Customer Service | Help | FAQ | PEP-Easy | Report a Data Error | About
Tip: To see author affiliation information in an article…

PEP-Web Tip of the Day

To see author affiliation and contact information (as available) in an article, simply click on the Information icon next to the author’s name in every journal article.

For the complete list of tips, see PEP-Web Tips on the PEP-Web support page.

Edwards, J.G. (2015). Seeing and Being Seen: The Dialectics of Intimate Space and Anthony Gormley's ‘Event Horizon’. Free Associations, 16(2):31-49.

(2015). Free Associations, 16(2):31-49

Seeing and Being Seen: The Dialectics of Intimate Space and Anthony Gormley's ‘Event Horizon’

Judith Gurney Edwards

In this paper the author describes through a series of interviews the impact of a certain group of sculpted figures by Antony Gormley, set high on buildings around the South Bank and the City of London. They came, caused a public stir, and then went again, in spite of a signed petition asking that they remain in place. Through the interviews she wished to find out something about how we all have an intimate and personal response to public sculpture, and how these responses might also tell us something about universal wishes as well as fears, about falling and flying, living and dying. Many of the interviewees responded enthusiastically to being asked questions about their reactions, and the author suggests that this way of interviewing, designed to ‘surprise the unconscious’ is one way of examining how we react to what we experience in an urban environment.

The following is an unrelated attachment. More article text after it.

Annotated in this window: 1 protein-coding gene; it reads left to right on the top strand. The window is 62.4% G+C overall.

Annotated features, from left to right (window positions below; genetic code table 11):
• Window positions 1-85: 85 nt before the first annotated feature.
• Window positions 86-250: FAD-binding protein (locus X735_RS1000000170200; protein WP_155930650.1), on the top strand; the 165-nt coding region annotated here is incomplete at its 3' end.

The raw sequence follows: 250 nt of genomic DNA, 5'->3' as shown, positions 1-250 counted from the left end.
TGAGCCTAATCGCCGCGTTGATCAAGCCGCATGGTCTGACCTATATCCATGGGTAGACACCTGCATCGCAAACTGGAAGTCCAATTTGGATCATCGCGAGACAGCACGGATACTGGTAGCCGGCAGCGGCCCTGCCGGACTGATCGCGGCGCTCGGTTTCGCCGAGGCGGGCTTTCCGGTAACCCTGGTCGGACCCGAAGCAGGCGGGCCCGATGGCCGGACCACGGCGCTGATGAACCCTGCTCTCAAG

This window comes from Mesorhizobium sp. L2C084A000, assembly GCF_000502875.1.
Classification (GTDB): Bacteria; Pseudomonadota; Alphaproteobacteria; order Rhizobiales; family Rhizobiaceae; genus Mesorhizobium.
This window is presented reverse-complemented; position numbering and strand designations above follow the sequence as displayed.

[This is a summary or excerpt from the full text of the book or article. The full text of the document is available to subscribers.]

Copyright © 2020, Psychoanalytic Electronic Publishing, ISSN 2472-6982 Customer Service | Help | FAQ | Download PEP Bibliography | Report a Data Error | About

WARNING! This text is printed for personal use. It is copyright to the journal in which it originally appeared. It is illegal to redistribute it in any form.